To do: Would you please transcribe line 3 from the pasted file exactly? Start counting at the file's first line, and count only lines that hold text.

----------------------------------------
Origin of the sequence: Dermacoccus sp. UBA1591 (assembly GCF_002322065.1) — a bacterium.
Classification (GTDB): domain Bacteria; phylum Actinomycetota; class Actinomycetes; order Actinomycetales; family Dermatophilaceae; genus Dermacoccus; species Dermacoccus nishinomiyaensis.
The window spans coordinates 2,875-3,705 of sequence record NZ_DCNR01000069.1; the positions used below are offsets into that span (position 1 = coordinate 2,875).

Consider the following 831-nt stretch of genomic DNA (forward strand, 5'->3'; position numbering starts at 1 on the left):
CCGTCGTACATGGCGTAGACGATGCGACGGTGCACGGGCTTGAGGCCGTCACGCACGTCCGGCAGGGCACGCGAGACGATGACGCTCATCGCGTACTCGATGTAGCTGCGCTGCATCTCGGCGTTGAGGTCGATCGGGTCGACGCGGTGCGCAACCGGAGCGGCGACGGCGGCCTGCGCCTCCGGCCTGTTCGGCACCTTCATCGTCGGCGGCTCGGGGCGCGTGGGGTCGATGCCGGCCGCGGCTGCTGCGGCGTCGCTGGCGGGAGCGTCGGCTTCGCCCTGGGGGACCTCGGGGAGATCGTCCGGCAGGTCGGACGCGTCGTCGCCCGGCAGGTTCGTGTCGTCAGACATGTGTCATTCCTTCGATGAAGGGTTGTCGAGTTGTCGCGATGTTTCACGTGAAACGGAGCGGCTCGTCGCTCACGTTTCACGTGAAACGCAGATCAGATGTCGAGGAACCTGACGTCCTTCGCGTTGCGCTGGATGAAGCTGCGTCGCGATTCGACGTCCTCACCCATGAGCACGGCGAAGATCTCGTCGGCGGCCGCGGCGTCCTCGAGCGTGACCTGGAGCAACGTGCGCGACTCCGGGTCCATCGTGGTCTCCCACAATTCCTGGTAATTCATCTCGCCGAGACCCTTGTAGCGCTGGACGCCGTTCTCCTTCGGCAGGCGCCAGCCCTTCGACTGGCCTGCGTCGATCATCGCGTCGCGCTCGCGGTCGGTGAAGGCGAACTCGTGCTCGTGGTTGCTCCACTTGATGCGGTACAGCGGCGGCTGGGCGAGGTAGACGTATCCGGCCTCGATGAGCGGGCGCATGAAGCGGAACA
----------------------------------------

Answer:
The window spans coordinates 2,875-3,705 of sequence record NZ_DCNR01000069.1; the positions used below are offsets into that span (position 1 = coordinate 2,875).